Schizophrenia (SCZ) is a debilitating psychiatric disorder that is associated with significant disturbances in circadian rhythms. In the current study, we utilized a time-of-death analysis of RNA sequencing data from the Common Mind Consortium, and selectively from the University of Pittsburgh brain bank, to identify and compare gene expression rhythms in the human dorsolateral prefrontal cortex (dlPFC) of SCZ subjects to comparison control subjects. We discovered that approximately 18% of the transcripts in the dlPFC are rhythmic and that many of these genes are similar to those identified in the previous microarray study from a different cortical region. Interestingly, there was only a small degree of overlap between rhythmic transcripts in control and SCZ subjects. Moreover, transcripts from SCZ subjects displayed a distinct pattern of rhythmicity, with most genes showing a peak in expression during the day and a trough at night, compared to control subjects in which transcripts peaked at various times of the day. Many of the transcripts that are only rhythmic in SCZ subjects are associated with mitochondrial function, with daytime peaks in expression matching the overall expression levels of control subjects and the nighttime trough falling below this level. Moreover, many of the changes in gene expression that have been reported in SCZ vs control subjects are found only in subjects that died at night. These data suggest that gene expression rhythms in the dlPFC of schizophrenia subjects are largely distinct from healthy controls and may result in altered transcript levels, particularly during the night.
Broad Institute of Harvard and MIT
A human stem cell resource for modeling genetic variation
Genomic associations have elucidated a number of loci implicated in many neuropsychiatric diseases. However, the limited number of biological systems available to researchers has made it difficult to transfer these associations into causations. We established the Stanley Center Biobank (SCBB) at the Broad Institute to provide a vast resource for geneticists and biologists to band together to delineate brain function in neuropsychiatric disease. The aim of the SCBB is to derive, expand, bank, and sequence the genome of pluripotent stem cell (PSC) lines from cases and controls across a spectrum of psychiatric conditions. In addition to the various disease backgrounds, an immense effort is underway to obtain samples from major ancestral groups across the world to incorporate population genetic differences. We are using cohorts in our collection to implement “population in a dish” experimental systems that collect data on cells from hundreds of donors. We are also investigating the cis- and trans-effects of gene variants associated with neurodevelopmental disorders, illustrated by a growing collection of lines harboring a deletion of chromosome 22q11.2, which confers a substantial risk for neurodevelopmental brain disorders, including intellectual disability, schizophrenia and autism. The implementation of this resource will establish better validated human cellular models and greatly expand the scalability of translational, quantitative experimental systems.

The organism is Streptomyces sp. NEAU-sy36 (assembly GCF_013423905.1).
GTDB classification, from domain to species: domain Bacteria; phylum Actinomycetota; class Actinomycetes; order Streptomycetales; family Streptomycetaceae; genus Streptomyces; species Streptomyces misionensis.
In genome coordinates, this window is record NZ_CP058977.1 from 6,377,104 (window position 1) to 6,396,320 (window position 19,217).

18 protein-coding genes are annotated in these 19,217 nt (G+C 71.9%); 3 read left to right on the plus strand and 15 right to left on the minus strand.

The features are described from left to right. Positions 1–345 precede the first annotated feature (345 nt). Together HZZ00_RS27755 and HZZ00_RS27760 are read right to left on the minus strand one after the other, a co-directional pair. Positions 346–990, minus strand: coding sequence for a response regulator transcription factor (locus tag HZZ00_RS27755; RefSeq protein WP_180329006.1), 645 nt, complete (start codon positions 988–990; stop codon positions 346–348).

Judy Van de Water
University of California, Davis
Antigen-driven rat model of maternal autoantibody related autism
Maternal autoantibodies reactive to proteins in the developing have been previously described in a subset of mothers of children with autism spectrum disorder (ASD), but not in mothers of typically developing children. We recently developed an active immunization rat model of maternal autoantibody related (MAR) ASD that mimic those found in the mothers of children with ASD to directly assess the pathologic significance of prenatal exposure to epitope-specific autoantibodies, and to evaluate the impact of maternal autoantibody exposure on complex, reciprocal play behavior. To generate epitope-specific autoantibodies female rats randomly assigned to MAR-ASD treatment received a series of immunizations containing the immunodominant peptide epitopes of the four primary target proteins of MAR-ASD (LDH A and B, CRMP1, and STIP1). Control females were injected with saline/adjuvant only. Autoantibody-positive females were bred, and male and female offspring were tested for autism-relevant behaviors and developmental milestones from early postnatal through adulthood. Offspring prenatally exposed to MAR-ASD antibodies emitted fewer ultrasonic vocalizations as pups at postnatal day 12 (p=<0.05), spent less overall time engaged in social interaction as juvenile and young adults (p=<0.05), and specifically spent less time in reciprocal play behavior as juveniles (p=<0.05) and engaged in more self-grooming behavior as adults (p=<0.05). The developmental trajectory of social impairments and repetitive behaviors observed parallels features of human autism and lends support to prenatal autoantibody exposure as a risk factor for ASD. Furthermore, the MAR-ASD animals had prominent IgG staining in the brains compared to controls suggesting active binding to their CNS targets.